According to our panel of judges, this was the most hotly contested category in the competition. After all, as the year ended, we learned that the National Security Agency (NSA) was warrantlessly harvesting unknown but vast numbers of domestic conversations and emails via the American telecommunication system's main arteries (and passing some of the information gleaned on to other government agencies); that FBI and Department of Energy teams were trolling Washington DC Muslim communities and institutions (and entering private property without warrants) looking for nuclear bombs, while the FBI was obtaining controversial "national security letters" to gain secret access to the personal records of tens of thousands of Americans (and depositing anything learned, even from those not suspected of wrongdoing, in permanent government data banks); that the New York City Police Department was conducting illegal surveillance of "people protesting the Iraq war, bicycle riders taking part in mass rallies and even mourners at a street vigil for a cyclist killed in an accident"; and that, despite much negative publicity this year, the CIA program known as GST, which includes the Agency's "extraordinary rendition" or kidnapping operations, its secret fleet of planes to transport kidnapped terror suspects around the globe, its network of secret prisons outside the U.S., and its enhanced ability to mine financial records and eavesdrop on suspects, has not even been slightly dented. For this, according to A. John Radsan, assistant general counsel at the CIA from 2002 to 2004, the CIA can thank the "personal commitment" of a President who "seems to relish the secret findings and the dirty details of operations."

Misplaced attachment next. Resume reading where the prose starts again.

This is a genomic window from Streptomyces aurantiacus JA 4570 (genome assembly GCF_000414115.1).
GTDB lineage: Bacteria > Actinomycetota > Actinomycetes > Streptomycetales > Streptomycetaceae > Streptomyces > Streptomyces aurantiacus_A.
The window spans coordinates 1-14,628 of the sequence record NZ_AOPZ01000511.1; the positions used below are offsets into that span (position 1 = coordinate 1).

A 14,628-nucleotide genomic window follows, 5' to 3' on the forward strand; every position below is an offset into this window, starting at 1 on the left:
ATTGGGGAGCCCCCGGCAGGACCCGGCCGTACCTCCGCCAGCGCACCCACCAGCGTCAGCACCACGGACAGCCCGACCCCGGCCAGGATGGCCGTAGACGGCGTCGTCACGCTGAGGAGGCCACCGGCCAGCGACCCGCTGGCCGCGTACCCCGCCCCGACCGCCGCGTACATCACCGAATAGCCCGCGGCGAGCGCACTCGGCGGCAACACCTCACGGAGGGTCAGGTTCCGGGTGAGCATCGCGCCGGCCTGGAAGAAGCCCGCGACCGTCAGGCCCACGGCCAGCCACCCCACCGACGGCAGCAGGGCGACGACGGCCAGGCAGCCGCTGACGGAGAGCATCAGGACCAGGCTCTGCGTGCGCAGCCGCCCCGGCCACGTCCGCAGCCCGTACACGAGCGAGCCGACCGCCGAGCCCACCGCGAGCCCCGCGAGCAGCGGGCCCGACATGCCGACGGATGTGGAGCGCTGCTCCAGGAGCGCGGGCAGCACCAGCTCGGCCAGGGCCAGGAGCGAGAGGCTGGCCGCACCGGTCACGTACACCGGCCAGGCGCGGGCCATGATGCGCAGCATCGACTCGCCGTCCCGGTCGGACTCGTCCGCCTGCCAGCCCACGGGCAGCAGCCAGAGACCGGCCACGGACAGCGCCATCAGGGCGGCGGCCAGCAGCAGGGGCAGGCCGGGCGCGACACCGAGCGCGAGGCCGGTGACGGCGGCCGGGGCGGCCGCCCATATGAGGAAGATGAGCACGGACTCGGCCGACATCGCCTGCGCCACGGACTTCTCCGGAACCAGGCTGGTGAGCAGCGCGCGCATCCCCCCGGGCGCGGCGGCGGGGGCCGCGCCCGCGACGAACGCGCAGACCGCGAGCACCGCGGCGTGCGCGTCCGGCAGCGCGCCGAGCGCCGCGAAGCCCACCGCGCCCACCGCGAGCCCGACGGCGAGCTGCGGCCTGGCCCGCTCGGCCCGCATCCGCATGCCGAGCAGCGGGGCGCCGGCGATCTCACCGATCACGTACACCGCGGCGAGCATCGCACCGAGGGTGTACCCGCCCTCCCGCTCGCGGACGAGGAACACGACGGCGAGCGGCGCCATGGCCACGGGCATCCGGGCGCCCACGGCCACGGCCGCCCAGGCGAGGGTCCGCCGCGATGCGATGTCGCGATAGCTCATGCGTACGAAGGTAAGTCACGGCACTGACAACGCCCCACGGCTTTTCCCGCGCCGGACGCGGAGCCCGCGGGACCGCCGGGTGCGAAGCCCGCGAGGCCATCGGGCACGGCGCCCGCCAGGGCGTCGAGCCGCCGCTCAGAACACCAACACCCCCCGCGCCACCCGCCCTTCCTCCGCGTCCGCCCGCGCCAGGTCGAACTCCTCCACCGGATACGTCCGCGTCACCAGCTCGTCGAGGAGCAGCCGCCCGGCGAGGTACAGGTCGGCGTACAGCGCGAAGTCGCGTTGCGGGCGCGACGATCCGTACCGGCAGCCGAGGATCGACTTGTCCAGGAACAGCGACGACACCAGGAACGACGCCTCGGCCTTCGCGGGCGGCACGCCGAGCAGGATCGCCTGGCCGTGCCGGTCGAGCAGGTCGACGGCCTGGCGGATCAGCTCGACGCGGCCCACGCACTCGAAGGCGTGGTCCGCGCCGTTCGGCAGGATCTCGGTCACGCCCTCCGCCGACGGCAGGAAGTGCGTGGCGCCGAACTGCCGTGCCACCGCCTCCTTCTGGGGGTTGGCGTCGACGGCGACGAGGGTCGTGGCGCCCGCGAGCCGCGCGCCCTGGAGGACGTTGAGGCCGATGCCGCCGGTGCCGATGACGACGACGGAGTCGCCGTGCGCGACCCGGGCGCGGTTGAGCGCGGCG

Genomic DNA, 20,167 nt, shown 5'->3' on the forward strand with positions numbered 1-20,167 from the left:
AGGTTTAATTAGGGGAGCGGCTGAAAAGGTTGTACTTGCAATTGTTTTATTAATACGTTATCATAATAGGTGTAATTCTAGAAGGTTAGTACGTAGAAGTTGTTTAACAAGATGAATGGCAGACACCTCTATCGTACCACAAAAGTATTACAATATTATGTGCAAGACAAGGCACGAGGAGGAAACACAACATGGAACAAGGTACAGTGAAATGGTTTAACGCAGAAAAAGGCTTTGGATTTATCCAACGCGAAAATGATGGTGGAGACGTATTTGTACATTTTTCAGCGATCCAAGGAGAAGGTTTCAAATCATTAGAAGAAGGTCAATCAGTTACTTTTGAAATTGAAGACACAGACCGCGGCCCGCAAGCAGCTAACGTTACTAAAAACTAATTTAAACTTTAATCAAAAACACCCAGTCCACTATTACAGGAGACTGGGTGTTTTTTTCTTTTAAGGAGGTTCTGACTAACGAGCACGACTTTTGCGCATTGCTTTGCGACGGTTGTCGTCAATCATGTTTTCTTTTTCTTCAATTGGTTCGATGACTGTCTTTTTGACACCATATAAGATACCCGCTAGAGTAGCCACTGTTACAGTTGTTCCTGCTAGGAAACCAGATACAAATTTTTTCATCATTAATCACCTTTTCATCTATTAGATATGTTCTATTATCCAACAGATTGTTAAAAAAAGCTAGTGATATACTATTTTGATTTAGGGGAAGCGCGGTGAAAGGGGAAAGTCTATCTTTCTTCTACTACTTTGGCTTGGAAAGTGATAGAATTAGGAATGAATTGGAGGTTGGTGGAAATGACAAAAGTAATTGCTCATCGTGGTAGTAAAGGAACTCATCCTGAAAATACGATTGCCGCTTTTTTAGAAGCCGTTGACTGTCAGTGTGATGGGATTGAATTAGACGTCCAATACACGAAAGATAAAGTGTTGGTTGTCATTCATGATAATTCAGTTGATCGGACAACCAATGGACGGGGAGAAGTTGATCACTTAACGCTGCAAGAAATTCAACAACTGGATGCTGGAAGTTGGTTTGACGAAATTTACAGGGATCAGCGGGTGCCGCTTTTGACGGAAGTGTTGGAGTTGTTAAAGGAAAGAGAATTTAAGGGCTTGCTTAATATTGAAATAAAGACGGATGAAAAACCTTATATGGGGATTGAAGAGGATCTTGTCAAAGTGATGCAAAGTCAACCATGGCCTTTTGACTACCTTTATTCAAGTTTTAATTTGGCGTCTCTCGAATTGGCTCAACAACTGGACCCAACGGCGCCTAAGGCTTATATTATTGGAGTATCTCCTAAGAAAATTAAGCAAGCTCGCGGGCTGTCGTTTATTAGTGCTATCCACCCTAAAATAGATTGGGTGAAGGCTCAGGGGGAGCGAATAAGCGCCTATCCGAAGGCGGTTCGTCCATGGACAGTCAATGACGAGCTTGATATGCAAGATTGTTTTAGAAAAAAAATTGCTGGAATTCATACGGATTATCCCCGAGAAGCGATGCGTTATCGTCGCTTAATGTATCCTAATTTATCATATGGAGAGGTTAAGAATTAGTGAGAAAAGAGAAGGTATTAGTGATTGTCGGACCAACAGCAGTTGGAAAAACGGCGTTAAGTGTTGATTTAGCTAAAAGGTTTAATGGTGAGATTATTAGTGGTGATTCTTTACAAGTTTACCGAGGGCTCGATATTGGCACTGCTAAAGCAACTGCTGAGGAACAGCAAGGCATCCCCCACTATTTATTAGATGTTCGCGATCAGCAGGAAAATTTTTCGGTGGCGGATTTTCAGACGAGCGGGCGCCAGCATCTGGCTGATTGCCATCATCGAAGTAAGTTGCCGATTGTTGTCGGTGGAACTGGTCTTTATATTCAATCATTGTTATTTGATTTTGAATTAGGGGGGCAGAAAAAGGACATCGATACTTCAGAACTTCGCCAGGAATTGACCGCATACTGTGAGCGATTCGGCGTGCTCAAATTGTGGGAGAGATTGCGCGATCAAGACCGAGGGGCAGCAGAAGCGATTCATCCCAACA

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Monday, January 02, 2006

Bolton Testimony Revealed Domestic Spying

The NSA' clandestine spy program should have been evident during Bolton's confirmation hearings as U.S. Ambassador.

In his investigative report for t r u t h o u t, Jason Leopold refers to Newsweek, and writes: "Newsweek revealed earlier this year that the NSA disclosed to senior White House officials and other policymakers at federal agencies the names of as many as 10,000 American citizens the agency obtained while eavesdropping on foreigners. The Americans weren't involved in any sort of terrorist activity, nor did they pose any sort of threat to national security, but had simply been named while the NSA was conducting wiretaps."

By Jason Leopold
t r u t h o u t | Investigative Report

Monday 02 January 2006

" This past spring, an explosive nugget of information slipped out during the confirmation hearings of John Bolton - nominated by President Bush to be the United States Ambassador to the United Nations - that in hindsight should have blown the lid off Bush's four-year-old clandestine spy program involving the National Security Agency. "
Read rest of this article here

Jason Leopold spent two years covering California's electricity crisis as Los Angeles bureau chief of Dow Jones Newswires. Jason has spent the last year cultivating sources close to the CIA leak investigation, and is a regular contributor to t r u t h o u t.

Bush to Nation: I AM the Law

"The democracy we love and cherish is at grave risk", is how BuzzFlash ends their commentary today, with deep concern for the Bush administration's total usurpation of power from a neutered Congress. Bush and his cronies are independently running the country as they wish, without opposition, chastising and prosecuting those who "leak" about their illegal activities, or challenge them in any way. In essence Bush says, "I AM the law".